- Sorry, this item is not available in
- Image not available
- To view this video download Flash Player
Rodney Dangerfield has successfully skewered song stylists on numerous occasions. His "Rappin' Rodney" was one of the biggest novelty songs of the 1980s and his version of "Twist & Shout" in the film BACK TO SCHOOL is remembered by legions of fans. Dangerfield is out to get respect for his vocal cords once again in this slapstick romp. The comedian plays a nightclub owner who is smitten with a singer who entertains the patrons. Unable to reach her heart, he tries the international language of song. After infuriating an entire neighborhood with his horrible singing, the restaurateur drinks a magical wine that gives him a tenor that would make Mario Lanza bow down in awe. Blessed with this magical throat, the hero just may be able to win over this elusive beauty.
Long-suffering comic Rodney Dangerfield (Caddyshack, Back to School) stars in this cinematic fairy tale about a New York restaurant owner named Lupo, a cynic who suddenly falls madly in love with a tempestuous singer (Annabelle Gurwitch). She spurns him, saying she can only love a man who can sing great opera--so Lupo sets out to learn and falls under the sway of a couple of Italian con men who promise to teach him how to sing. But when he is given a role in an opera, his voice turns the audience into an angry mob. He flees and ends up meeting a buxom young widow (Anita De Simone) with a family secret that can give Lupo the voice he desires--but will it give him Gina? The 4th Tenor strives for a gentle, magical tone. Fans of Dangerfield may enjoy the movie as the comic's last hurrah; others will find him far too old for the part. His spirit yearns, but his flesh is weak. --Bret Fetzer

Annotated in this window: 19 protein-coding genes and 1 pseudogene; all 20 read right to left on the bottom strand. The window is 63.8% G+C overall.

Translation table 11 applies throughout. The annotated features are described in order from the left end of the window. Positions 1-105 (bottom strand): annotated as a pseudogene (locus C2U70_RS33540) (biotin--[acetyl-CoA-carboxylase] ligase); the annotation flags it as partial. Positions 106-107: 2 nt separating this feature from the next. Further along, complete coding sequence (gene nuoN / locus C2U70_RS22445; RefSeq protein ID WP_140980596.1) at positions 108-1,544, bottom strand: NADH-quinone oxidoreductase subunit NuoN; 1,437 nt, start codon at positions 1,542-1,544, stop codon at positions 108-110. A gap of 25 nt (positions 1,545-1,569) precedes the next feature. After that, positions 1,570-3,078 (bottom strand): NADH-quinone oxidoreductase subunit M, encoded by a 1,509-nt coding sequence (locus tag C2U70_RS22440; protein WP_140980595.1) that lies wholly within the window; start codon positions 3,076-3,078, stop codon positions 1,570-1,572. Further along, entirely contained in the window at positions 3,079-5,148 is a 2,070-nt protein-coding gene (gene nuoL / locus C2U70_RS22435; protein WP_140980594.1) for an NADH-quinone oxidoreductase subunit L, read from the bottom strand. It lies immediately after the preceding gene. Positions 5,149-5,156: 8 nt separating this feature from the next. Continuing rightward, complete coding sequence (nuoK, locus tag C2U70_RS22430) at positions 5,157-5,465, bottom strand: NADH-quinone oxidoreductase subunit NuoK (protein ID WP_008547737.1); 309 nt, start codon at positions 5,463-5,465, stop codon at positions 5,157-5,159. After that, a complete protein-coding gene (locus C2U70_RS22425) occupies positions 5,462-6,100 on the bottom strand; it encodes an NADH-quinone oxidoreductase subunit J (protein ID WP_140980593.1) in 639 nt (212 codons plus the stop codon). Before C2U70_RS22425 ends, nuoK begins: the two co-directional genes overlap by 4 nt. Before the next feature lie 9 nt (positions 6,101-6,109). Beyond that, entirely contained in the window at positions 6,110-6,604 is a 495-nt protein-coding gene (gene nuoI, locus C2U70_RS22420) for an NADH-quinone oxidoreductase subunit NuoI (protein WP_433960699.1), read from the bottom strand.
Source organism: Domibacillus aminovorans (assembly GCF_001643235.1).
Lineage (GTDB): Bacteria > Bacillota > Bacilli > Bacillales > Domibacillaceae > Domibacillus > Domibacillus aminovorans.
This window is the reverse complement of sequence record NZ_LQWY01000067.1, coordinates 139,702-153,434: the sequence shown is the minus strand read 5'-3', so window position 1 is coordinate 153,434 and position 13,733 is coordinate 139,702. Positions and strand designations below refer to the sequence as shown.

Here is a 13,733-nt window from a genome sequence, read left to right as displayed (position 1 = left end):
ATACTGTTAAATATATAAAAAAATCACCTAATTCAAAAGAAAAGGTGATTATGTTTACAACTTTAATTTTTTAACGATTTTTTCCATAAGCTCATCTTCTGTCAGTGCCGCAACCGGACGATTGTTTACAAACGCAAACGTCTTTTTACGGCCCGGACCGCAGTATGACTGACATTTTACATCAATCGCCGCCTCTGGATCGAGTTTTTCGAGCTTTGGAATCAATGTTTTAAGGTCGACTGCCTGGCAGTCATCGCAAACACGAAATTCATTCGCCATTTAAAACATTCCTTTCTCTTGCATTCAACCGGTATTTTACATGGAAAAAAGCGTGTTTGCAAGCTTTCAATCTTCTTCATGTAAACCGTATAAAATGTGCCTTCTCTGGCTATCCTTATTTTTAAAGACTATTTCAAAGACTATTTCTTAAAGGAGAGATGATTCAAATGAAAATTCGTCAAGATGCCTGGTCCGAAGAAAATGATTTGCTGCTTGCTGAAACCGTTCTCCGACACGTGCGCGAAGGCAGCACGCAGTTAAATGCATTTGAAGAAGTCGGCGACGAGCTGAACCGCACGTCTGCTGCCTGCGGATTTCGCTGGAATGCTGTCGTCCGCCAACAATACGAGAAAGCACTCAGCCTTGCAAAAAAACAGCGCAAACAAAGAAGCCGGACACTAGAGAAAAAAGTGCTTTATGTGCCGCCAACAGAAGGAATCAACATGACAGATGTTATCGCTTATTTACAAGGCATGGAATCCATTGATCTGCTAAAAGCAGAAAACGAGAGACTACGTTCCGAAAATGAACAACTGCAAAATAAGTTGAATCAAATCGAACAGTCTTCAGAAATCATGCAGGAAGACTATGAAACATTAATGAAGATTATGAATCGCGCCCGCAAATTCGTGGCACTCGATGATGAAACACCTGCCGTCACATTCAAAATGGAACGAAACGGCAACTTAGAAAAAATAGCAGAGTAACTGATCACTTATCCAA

Rodney must learn to sing and takes his "water sign" in the form of wine and his "earth sign" lust for a singer and turns it into funny mud and love!Published 4 months ago by Larry W. Mayes
Delightful rom-com which also has the distinction of being Rodney Dangerfield's last film. It's 1/3 fairy tale, 1/3 comedy, and 1/3 musical. Read morePublished 15 months ago by G. Moy